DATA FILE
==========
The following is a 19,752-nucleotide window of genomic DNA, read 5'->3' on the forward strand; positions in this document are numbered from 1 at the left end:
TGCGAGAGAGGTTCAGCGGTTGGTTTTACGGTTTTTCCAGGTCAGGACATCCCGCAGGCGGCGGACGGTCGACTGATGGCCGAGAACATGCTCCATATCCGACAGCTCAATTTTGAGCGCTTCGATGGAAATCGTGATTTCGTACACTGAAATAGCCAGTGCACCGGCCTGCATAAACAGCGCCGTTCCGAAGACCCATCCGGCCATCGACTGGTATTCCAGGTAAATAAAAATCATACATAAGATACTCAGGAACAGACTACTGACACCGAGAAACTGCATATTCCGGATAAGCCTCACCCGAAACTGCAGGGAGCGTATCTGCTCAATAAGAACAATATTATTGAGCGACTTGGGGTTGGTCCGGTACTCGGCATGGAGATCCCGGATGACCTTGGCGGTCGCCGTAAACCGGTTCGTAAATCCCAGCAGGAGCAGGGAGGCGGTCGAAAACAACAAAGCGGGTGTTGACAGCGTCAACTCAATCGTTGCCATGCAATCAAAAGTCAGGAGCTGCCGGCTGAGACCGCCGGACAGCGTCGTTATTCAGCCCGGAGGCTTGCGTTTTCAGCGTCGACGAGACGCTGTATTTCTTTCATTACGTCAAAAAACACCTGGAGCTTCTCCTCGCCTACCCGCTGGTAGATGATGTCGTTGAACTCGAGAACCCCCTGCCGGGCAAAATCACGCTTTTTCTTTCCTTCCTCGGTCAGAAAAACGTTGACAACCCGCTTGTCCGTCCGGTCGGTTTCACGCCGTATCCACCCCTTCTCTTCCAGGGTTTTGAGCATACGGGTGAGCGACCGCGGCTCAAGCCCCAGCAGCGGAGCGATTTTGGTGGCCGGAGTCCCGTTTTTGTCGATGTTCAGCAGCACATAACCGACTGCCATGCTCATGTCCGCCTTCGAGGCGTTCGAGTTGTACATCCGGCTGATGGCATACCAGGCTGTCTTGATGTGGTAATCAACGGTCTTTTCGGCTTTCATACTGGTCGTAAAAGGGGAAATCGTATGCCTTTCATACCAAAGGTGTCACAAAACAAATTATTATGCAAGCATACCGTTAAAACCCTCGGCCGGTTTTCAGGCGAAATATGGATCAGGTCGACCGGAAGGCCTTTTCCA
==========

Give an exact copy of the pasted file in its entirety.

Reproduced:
The following is a 19,752-nucleotide window of genomic DNA, read 5'->3' on the forward strand; positions in this document are numbered from 1 at the left end:
TGCGAGAGAGGTTCAGCGGTTGGTTTTACGGTTTTTCCAGGTCAGGACATCCCGCAGGCGGCGGACGGTCGACTGATGGCCGAGAACATGCTCCATATCCGACAGCTCAATTTTGAGCGCTTCGATGGAAATCGTGATTTCGTACACTGAAATAGCCAGTGCACCGGCCTGCATAAACAGCGCCGTTCCGAAGACCCATCCGGCCATCGACTGGTATTCCAGGTAAATAAAAATCATACATAAGATACTCAGGAACAGACTACTGACACCGAGAAACTGCATATTCCGGATAAGCCTCACCCGAAACTGCAGGGAGCGTATCTGCTCAATAAGAACAATATTATTGAGCGACTTGGGGTTGGTCCGGTACTCGGCATGGAGATCCCGGATGACCTTGGCGGTCGCCGTAAACCGGTTCGTAAATCCCAGCAGGAGCAGGGAGGCGGTCGAAAACAACAAAGCGGGTGTTGACAGCGTCAACTCAATCGTTGCCATGCAATCAAAAGTCAGGAGCTGCCGGCTGAGACCGCCGGACAGCGTCGTTATTCAGCCCGGAGGCTTGCGTTTTCAGCGTCGACGAGACGCTGTATTTCTTTCATTACGTCAAAAAACACCTGGAGCTTCTCCTCGCCTACCCGCTGGTAGATGATGTCGTTGAACTCGAGAACCCCCTGCCGGGCAAAATCACGCTTTTTCTTTCCTTCCTCGGTCAGAAAAACGTTGACAACCCGCTTGTCCGTCCGGTCGGTTTCACGCCGTATCCACCCCTTCTCTTCCAGGGTTTTGAGCATACGGGTGAGCGACCGCGGCTCAAGCCCCAGCAGCGGAGCGATTTTGGTGGCCGGAGTCCCGTTTTTGTCGATGTTCAGCAGCACATAACCGACTGCCATGCTCATGTCCGCCTTCGAGGCGTTCGAGTTGTACATCCGGCTGATGGCATACCAGGCTGTCTTGATGTGGTAATCAACGGTCTTTTCGGCTTTCATACTGGTCGTAAAAGGGGAAATCGTATGCCTTTCATACCAAAGGTGTCACAAAACAAATTATTATGCAAGCATACCGTTAAAACCCTCGGCCGGTTTTCAGGCGAAATATGGATCAGGTCGACCGGAAGGCCTTTTCCA